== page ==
Edward C. Little

Jump to navigation Jump to search

Edward Campbell Little (December 14, 1858 – June 27, 1924) was a U.S. Representative from Kansas.

Life

Born in Newark, Ohio, Little moved to Kansas in 1866 with his parents, who settled in Olathe. He attended the public schools of Abilene, Kansas and graduated from the University of Kansas in Lawrence in 1883. For several years, he was connected with the Santa Fe Railroad. After studying law, he was admitted to the bar in 1886 and commenced practice in Lawrence.[citation needed]

Little served as chairman of the Republican State convention in 1888. In 1889, he was the city attorney of Ness City, and from 1890 to 1892, he was prosecuting attorney of Dickinson County. He served as delegate at large to the Republican National Convention in 1892.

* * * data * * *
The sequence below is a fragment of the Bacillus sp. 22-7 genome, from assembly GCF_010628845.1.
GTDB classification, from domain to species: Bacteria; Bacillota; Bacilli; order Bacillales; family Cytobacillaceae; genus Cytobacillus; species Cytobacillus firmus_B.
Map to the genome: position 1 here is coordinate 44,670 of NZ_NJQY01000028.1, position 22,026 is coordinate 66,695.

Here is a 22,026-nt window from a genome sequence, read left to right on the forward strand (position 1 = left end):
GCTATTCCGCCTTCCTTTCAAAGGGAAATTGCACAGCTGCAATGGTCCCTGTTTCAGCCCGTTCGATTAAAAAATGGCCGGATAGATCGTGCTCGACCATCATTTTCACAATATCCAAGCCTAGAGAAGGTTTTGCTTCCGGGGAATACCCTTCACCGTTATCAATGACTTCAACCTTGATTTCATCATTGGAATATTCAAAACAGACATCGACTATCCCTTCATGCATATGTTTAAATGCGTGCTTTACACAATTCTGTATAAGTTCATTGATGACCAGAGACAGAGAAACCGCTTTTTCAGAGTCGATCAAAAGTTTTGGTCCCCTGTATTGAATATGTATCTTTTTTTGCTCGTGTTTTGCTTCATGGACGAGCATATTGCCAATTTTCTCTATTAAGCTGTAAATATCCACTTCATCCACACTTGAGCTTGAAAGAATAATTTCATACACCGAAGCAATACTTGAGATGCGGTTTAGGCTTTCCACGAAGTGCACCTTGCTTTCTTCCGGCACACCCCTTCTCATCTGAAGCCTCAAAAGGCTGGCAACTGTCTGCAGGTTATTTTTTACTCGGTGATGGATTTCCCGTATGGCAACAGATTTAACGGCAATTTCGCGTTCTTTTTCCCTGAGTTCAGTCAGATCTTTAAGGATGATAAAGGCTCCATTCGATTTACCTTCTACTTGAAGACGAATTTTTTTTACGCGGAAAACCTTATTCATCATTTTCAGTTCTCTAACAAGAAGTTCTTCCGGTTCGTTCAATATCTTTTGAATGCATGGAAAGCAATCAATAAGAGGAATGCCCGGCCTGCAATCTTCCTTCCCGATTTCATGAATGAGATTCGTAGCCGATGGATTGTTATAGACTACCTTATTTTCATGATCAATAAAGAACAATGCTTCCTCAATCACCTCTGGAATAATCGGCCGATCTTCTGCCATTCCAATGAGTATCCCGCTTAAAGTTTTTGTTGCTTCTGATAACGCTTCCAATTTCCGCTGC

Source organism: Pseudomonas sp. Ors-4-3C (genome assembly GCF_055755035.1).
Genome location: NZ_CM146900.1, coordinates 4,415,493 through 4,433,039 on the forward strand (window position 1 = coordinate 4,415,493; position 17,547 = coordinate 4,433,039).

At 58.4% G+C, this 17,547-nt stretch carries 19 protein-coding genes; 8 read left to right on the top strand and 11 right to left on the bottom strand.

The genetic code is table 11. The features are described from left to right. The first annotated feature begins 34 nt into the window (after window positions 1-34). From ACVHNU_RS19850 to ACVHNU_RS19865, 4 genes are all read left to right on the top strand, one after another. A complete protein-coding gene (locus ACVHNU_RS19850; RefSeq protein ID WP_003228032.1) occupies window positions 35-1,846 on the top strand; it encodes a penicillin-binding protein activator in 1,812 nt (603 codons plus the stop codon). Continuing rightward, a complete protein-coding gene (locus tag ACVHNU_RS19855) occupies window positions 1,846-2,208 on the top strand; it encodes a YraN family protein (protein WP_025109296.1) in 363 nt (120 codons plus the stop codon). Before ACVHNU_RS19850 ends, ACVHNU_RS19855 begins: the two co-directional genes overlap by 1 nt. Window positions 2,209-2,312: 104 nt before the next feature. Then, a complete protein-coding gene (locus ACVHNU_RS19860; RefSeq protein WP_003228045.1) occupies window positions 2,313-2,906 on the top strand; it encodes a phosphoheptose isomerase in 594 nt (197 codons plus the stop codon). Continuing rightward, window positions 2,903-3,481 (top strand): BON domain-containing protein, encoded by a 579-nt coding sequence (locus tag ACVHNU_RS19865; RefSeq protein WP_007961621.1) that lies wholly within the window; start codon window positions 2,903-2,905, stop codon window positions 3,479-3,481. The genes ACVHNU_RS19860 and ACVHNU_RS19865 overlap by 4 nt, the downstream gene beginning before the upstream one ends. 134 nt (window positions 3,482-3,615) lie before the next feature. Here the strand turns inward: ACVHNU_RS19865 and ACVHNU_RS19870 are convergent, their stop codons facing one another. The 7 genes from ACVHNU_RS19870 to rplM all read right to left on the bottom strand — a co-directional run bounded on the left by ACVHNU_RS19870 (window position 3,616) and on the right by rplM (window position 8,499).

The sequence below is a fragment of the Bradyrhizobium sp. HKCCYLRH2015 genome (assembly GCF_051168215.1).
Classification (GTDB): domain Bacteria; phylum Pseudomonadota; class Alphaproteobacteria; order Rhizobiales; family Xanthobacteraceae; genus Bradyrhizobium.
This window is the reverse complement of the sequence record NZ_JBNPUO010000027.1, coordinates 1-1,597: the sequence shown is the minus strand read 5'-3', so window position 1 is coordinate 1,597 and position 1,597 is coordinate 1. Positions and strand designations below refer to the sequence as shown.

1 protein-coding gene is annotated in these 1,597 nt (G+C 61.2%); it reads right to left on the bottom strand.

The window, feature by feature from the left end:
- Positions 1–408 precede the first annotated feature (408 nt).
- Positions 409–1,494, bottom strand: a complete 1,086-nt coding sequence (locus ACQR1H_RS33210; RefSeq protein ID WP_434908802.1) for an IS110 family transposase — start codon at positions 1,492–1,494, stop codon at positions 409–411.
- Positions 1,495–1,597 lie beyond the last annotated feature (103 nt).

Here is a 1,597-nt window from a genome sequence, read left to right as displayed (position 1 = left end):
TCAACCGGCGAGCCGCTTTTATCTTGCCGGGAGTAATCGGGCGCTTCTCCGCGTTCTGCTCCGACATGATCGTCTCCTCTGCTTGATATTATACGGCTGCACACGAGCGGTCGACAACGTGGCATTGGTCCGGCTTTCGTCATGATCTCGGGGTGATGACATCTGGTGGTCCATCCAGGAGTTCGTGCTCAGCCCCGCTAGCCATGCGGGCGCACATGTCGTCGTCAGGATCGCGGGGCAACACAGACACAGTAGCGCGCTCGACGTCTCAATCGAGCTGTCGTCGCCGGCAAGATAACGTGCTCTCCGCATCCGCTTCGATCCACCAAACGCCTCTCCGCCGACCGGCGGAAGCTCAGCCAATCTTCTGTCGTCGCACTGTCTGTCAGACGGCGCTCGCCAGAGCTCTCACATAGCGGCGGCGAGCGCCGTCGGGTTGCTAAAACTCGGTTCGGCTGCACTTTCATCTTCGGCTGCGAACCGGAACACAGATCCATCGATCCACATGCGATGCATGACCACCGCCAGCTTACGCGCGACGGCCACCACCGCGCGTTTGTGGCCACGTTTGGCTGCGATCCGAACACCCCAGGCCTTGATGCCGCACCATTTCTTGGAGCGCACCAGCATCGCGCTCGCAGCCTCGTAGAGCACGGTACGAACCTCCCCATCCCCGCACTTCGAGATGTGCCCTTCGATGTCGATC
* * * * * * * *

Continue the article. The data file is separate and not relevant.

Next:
In 1892 and 1893, Little was Minister Resident to Egypt. In 1896 and 1897, he was the private secretary of Governor John W. Leedy. He unsuccessfully ran for senator in 1897. During the Spanish–American War, from 1898 to 1899, he was lieutenant colonel of the Twentieth Regiment, Kansas Volunteers. This service earned him the Spanish War Service Medal, and the Philippine Campaign Medal. In 1908, he settled in Kansas City, Kansas.

Little was elected to the Sixty-fifth and to the three succeeding Congresses, from Kansas’s 2nd congressional district, and served from March 4, 1917, until his death in Washington, D.C. on June 27, 1924.

In the Sixty-sixth through Sixty-eighth Congresses, he was chairman of the Committee on Revision of Laws. He was one of the 50 representatives who on April 5, 1917 voted against declaring war on Germany

Little is buried in the City Cemetery of Abilene, Kansas.

See also

References

 This article incorporates public domain material from the Biographical Directory of the United States Congress website http://bioguide.congress.gov.

U.S. House of Representatives
Preceded by
Joseph Taggart
Member of the U.S. House of Representatives
from Kansas’s 2nd congressional district

March 4, 1917 – June 27, 1924
Succeeded by
Ulysses S. Guyer